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Chronic Back Pain
WHAT YOU NEED TO KNOW:
What is chronic back pain?
Chronic back pain is back pain that lasts 3 months or longer. This may include pain that has not been controlled or does not improve with treatment. Your back pain may cause weakness or pain that spreads to your arms or legs.
What causes or increases my risk for chronic back pain?
Conditions that affect the spine, joints, or muscles can cause back pain. These may include arthritis, spinal stenosis (narrowing of the spinal column), muscle tension, or breakdown of the spinal discs. The following increase your risk for back pain:
- Lack of regular physical activity
- Repeated bending, lifting, or twisting, or lifting heavy items
- Obesity or pregnancy
- Injury from a fall or accident
- Driving, sitting, or standing for long periods
- Bad posture while sitting or standing
How is chronic back pain diagnosed?
Your healthcare provider will ask if you have any medical conditions. He or she may ask if you have a history of back pain and how it started. He or she may watch you stand and walk, and check your range of motion. Show him or her where you feel pain and what makes it better or worse. Describe the pain, how bad it is, and how long it lasts. Tell your provider if your pain worsens at night or when you lie on your back.
How is chronic back pain treated?
- NSAIDs help decrease swelling and pain or fever. This medicine is available with or without a doctor's order. NSAIDs can cause stomach bleeding or kidney problems in certain people. If you take blood thinner medicine, always ask your healthcare provider if NSAIDs are safe for you. Always read the medicine label and follow directions.
- Acetaminophen decreases pain and fever. It is available without a doctor's order. Ask how much to take and how often to take it. Follow directions. Read the labels of all other medicines you are using to see if they also contain acetaminophen, or ask your doctor or pharmacist. Acetaminophen can cause liver damage if not taken correctly. Do not use more than 4 grams (4,000 milligrams) total of acetaminophen in one day.
- Muscle relaxers help decrease muscle spasms and back pain.
- Prescription pain medicine may be given. Ask your healthcare provider how to take this medicine safely. Some prescription pain medicines contain acetaminophen. Do not take other medicines that contain acetaminophen without talking to your healthcare provider. Too much acetaminophen may cause liver damage. Prescription pain medicine may cause constipation. Ask your healthcare provider how to prevent or treat constipation.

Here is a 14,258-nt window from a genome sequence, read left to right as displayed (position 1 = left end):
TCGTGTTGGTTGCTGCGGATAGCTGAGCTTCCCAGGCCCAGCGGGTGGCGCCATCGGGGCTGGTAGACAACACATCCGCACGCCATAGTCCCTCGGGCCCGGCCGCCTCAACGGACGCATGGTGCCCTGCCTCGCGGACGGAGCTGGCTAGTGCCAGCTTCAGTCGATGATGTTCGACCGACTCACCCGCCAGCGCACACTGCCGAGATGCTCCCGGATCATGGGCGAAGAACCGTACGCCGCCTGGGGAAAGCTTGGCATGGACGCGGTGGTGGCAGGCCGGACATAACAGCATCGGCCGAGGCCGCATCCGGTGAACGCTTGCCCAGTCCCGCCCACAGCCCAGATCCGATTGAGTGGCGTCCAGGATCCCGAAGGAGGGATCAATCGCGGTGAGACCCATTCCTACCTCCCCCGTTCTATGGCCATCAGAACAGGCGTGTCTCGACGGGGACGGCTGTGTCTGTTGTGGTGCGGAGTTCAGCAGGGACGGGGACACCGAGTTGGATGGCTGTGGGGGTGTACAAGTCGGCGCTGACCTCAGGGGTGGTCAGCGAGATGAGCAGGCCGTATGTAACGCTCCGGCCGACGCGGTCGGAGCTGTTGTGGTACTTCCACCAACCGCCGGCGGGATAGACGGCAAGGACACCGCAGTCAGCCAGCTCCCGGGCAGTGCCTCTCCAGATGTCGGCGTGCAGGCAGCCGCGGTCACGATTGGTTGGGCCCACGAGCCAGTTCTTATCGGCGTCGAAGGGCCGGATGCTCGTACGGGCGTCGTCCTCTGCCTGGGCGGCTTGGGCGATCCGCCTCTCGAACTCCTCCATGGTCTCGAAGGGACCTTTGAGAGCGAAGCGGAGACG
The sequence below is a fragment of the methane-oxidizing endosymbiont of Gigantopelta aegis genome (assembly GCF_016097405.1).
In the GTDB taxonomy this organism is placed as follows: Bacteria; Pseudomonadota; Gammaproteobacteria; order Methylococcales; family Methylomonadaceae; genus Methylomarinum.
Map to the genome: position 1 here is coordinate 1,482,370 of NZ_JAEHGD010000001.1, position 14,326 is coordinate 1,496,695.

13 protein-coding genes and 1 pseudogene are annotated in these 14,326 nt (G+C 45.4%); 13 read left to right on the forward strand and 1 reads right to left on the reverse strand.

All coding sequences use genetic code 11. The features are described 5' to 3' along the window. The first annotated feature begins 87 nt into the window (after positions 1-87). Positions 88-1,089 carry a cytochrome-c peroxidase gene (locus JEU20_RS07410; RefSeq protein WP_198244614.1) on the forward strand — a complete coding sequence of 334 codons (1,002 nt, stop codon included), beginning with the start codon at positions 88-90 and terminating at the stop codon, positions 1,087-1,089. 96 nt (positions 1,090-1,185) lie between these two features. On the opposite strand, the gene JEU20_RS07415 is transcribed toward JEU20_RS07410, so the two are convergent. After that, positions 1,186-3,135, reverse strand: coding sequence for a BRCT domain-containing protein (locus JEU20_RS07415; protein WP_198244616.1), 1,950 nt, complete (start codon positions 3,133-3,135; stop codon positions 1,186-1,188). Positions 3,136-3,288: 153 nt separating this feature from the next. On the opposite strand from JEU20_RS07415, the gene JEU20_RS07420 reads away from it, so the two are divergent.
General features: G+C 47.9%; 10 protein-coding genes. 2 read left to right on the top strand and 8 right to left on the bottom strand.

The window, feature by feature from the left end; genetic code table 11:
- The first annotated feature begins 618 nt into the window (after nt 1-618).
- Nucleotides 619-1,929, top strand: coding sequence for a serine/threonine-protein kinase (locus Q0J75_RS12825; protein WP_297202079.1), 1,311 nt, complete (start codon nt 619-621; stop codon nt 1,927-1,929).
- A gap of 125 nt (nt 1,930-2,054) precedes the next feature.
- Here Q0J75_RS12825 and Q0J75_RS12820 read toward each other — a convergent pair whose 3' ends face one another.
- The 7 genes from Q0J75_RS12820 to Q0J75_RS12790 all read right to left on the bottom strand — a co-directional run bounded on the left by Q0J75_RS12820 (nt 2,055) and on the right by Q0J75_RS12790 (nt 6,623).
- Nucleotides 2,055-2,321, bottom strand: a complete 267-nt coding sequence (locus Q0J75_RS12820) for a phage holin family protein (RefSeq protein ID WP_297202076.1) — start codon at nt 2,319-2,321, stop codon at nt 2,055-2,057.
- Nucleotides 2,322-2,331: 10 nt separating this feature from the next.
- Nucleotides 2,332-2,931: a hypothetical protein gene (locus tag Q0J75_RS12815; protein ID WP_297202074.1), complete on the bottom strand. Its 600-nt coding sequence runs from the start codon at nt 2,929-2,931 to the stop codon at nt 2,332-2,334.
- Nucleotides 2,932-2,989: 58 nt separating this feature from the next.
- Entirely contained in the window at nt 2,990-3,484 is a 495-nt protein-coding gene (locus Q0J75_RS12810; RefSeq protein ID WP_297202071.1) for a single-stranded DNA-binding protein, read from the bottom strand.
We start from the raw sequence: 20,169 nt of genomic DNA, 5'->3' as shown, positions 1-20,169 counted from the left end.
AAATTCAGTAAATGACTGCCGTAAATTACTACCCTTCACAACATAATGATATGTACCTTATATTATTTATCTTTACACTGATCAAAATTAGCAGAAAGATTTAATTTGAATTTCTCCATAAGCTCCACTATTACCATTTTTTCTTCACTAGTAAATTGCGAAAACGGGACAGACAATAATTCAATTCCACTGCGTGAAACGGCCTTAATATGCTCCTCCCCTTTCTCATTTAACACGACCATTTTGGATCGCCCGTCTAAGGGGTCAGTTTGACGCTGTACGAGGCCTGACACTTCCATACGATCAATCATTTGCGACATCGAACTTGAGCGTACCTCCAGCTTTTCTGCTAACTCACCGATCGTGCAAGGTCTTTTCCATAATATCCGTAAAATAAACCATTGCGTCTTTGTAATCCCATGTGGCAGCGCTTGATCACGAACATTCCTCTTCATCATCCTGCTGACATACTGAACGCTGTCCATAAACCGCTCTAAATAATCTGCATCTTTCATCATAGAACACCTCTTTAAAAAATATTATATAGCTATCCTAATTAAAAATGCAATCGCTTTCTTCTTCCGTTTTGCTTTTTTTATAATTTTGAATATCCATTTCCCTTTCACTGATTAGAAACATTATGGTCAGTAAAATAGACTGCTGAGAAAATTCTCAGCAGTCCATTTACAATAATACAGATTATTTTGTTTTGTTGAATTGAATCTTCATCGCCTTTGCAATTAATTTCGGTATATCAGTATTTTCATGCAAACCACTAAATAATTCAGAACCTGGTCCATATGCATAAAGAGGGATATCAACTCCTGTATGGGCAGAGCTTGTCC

How can I manage my symptoms?
- Apply ice for 15 to 20 minutes every hour, or as directed. Use an ice pack, or put crushed ice in a plastic bag. Cover it with a towel before you apply it to your skin. Ice decreases pain and helps prevent tissue damage.
- Apply heat for 20 to 30 minutes every 2 hours, or as directed. Heat helps decrease pain and muscle spasms.
- Use massage to loosen tense muscles. Massage may relieve back pain caused by tight muscles. Regular massages may help prevent this kind of back pain.
- Ask about acupuncture for pain relief. Back pain is sometimes relieved with acupuncture. Talk to your healthcare provider before you get this treatment to make sure it is safe for you.
What else can I do to relieve or prevent back pain?
- Manage stress. Stress can cause back pain or make it worse. Some ways to reduce stress are listening to music, meditating, or using aromatherapy. It may help to talk with a therapist about anything that is causing you stress. Your healthcare provider can give you more information.
- Stay active as much as you can without causing more pain. Ask your healthcare provider what exercises are right for you. Do not sit or lie down for long periods. This could make your back pain worse. Yoga or similar gentle movements may help relieve pain and tension in your back. Go slowly and do not strain your back as you do any movement.
- Be careful when you lift heavy objects. Do not lift anything heavy until your pain is gone. Never strain your back when you lift a heavy item. If possible, ask someone to help you.
- Go to physical therapy as directed. A physical therapist can teach you exercises to help improve movement and strength, and to decrease pain.
When should I call my doctor?
- You have severe pain.
- You have new numbness, tingling, or weakness, especially in your lower back, legs, arms, or genital area.
- You lose control of your bladder or bowel movements.
- You have a fever or sudden weight loss.
- You have new or worse pain.
- You have questions or concerns about your condition or care.
Care AgreementYou have the right to help plan your care. Learn about your health condition and how it may be treated. Discuss treatment options with your healthcare providers to decide what care you want to receive. You always have the right to refuse treatment. The above information is an educational aid only. It is not intended as medical advice for individual conditions or treatments. Talk to your doctor, nurse or pharmacist before following any medical regimen to see if it is safe and effective for you.
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Always consult your healthcare provider to ensure the information displayed on this page applies to your personal circumstances.
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